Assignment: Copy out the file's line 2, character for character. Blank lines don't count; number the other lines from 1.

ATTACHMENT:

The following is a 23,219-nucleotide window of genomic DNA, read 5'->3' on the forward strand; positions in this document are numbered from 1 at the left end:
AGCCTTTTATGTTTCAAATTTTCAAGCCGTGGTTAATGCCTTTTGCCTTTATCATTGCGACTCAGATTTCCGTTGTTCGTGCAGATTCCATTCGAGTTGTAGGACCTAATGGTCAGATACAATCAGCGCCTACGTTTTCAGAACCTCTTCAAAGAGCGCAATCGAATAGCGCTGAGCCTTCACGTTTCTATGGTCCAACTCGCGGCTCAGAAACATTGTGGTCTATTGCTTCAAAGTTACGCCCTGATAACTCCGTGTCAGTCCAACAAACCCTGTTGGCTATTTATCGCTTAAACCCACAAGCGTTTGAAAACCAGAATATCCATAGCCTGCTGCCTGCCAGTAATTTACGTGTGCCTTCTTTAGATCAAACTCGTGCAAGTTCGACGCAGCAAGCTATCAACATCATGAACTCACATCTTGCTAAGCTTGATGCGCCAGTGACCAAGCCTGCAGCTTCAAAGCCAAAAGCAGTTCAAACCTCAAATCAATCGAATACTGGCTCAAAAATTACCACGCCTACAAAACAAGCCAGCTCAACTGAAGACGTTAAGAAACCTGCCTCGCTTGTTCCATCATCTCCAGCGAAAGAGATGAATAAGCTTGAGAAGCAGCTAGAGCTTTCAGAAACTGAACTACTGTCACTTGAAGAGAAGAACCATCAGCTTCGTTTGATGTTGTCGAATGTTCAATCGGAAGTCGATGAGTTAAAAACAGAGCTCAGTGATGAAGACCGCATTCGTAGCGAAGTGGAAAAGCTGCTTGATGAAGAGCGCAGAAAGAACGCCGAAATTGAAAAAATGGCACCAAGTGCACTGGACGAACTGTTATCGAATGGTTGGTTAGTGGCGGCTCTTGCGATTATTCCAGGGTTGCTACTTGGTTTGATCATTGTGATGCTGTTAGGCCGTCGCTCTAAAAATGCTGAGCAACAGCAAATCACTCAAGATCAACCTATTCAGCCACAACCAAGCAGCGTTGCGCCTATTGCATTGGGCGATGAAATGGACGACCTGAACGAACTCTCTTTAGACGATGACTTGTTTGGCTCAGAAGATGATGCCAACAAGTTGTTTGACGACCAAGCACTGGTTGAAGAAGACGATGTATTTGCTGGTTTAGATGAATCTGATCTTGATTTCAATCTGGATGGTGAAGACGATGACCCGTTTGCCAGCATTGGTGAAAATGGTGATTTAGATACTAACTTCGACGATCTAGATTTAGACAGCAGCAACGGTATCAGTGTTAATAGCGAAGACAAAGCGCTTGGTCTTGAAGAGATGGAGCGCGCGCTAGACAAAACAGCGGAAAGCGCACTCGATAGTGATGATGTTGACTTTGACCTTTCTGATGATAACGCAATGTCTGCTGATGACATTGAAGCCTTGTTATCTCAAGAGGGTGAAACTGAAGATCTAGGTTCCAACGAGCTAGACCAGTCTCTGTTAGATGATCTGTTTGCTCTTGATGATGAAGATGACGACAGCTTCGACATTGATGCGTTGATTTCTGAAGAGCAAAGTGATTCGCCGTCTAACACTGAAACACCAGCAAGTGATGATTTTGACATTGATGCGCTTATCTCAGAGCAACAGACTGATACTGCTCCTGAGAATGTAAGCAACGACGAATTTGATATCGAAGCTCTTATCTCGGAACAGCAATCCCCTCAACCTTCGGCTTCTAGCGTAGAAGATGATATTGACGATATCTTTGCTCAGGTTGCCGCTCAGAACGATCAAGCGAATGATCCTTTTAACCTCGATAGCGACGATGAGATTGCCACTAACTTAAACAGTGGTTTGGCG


AGCCTTTTATGTTTCAAATTTTCAAGCCGTGGTTAATGCCTTTTGCCTTTATCATTGCGACTCAGATTTCCGTTGTTCGTGCAGATTCCATTCGAGTTGTAGGACCTAATGGTCAGATACAATCAGCGCCTACGTTTTCAGAACCTCTTCAAAGAGCGCAATCGAATAGCGCTGAGCCTTCACGTTTCTATGGTCCAACTCGCGGCTCAGAAACATTGTGGTCTATTGCTTCAAAGTTACGCCCTGATAACTCCGTGTCAGTCCAACAAACCCTGTTGGCTATTTATCGCTTAAACCCACAAGCGTTTGAAAACCAGAATATCCATAGCCTGCTGCCTGCCAGTAATTTACGTGTGCCTTCTTTAGATCAAACTCGTGCAAGTTCGACGCAGCAAGCTATCAACATCATGAACTCACATCTTGCTAAGCTTGATGCGCCAGTGACCAAGCCTGCAGCTTCAAAGCCAAAAGCAGTTCAAACCTCAAATCAATCGAATACTGGCTCAAAAATTACCACGCCTACAAAACAAGCCAGCTCAACTGAAGACGTTAAGAAACCTGCCTCGCTTGTTCCATCATCTCCAGCGAAAGAGATGAATAAGCTTGAGAAGCAGCTAGAGCTTTCAGAAACTGAACTACTGTCACTTGAAGAGAAGAACCATCAGCTTCGTTTGATGTTGTCGAATGTTCAATCGGAAGTCGATGAGTTAAAAACAGAGCTCAGTGATGAAGACCGCATTCGTAGCGAAGTGGAAAAGCTGCTTGATGAAGAGCGCAGAAAGAACGCCGAAATTGAAAAAATGGCACCAAGTGCACTGGACGAACTGTTATCGAATGGTTGGTTAGTGGCGGCTCTTGCGATTATTCCAGGGTTGCTACTTGGTTTGATCATTGTGATGCTGTTAGGCCGTCGCTCTAAAAATGCTGAGCAACAGCAAATCACTCAAGATCAACCTATTCAGCCACAACCAAGCAGCGTTGCGCCTATTGCATTGGGCGATGAAATGGACGACCTGAACGAACTCTCTTTAGACGATGACTTGTTTGGCTCAGAAGATGATGCCAACAAGTTGTTTGACGACCAAGCACTGGTTGAAGAAGACGATGTATTTGCTGGTTTAGATGAATCTGATCTTGATTTCAATCTGGATGGTGAAGACGATGACCCGTTTGCCAGCATTGGTGAAAATGGTGATTTAGATACTAACTTCGACGATCTAGATTTAGACAGCAGCAACGGTATCAGTGTTAATAGCGAAGACAAAGCGCTTGGTCTTGAAGAGATGGAGCGCGCGCTAGACAAAACAGCGGAAAGCGCACTCGATAGTGATGATGTTGACTTTGACCTTTCTGATGATAACGCAATGTCTGCTGATGACATTGAAGCCTTGTTATCTCAAGAGGGTGAAACTGAAGATCTAGGTTCCAACGAGCTAGACCAGTCTCTGTTAGATGATCTGTTTGCTCTTGATGATGAAGATGACGACAGCTTCGACATTGATGCGTTGATTTCTGAAGAGCAAAGTGATTCGCCGTCTAACACTGAAACACCAGCAAGTGATGATTTTGACATTGATGCGCTTATCTCAGAGCAACAGACTGATACTGCTCCTGAGAATGTAAGCAACGACGAATTTGATATCGAAGCTCTTATCTCGGAACAGCAATCCCCTCAACCTTCGGCTTCTAGCGTAGAAGATGATATTGACGATATCTTTGCTCAGGTTGCCGCTCAGAACGATCAAGCGAATGATCCTTTTAACCTCGATAGCGACGATGAGATTGCCACTAACTTAAACAGTGGTTTGGCG